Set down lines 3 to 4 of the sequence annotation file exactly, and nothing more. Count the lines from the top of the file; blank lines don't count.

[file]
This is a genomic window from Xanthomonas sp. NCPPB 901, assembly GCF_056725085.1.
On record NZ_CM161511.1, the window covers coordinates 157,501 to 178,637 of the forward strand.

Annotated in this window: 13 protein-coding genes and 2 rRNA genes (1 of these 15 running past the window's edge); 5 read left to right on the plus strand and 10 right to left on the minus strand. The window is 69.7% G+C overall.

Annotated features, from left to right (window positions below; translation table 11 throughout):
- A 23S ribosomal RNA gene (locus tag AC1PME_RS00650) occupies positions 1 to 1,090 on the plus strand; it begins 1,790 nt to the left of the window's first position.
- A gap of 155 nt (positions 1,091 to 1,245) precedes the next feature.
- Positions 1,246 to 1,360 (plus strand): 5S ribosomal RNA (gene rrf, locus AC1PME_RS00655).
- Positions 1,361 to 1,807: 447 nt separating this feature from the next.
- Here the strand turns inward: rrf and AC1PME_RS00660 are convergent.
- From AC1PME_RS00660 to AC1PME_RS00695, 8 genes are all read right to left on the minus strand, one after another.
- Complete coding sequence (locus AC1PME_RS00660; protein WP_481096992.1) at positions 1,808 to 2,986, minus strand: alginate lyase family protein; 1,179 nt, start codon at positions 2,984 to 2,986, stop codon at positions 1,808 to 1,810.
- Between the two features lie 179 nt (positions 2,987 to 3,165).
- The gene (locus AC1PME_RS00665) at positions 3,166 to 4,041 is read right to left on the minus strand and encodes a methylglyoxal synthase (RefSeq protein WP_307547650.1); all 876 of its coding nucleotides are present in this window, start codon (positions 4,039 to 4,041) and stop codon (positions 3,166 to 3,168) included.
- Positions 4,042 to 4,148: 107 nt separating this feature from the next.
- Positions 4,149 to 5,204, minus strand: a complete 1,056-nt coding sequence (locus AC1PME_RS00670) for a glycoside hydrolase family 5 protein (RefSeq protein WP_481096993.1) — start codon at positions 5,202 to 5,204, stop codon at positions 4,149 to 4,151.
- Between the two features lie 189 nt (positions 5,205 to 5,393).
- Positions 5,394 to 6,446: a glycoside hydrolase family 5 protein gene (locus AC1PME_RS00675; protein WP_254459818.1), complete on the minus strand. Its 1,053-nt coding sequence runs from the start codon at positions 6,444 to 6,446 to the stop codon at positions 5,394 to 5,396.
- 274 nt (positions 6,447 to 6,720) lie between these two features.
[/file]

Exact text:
Annotated in this window: 13 protein-coding genes and 2 rRNA genes (1 of these 15 running past the window's edge); 5 read left to right on the plus strand and 10 right to left on the minus strand. The window is 69.7% G+C overall.

Annotated features, from left to right (window positions below; translation table 11 throughout):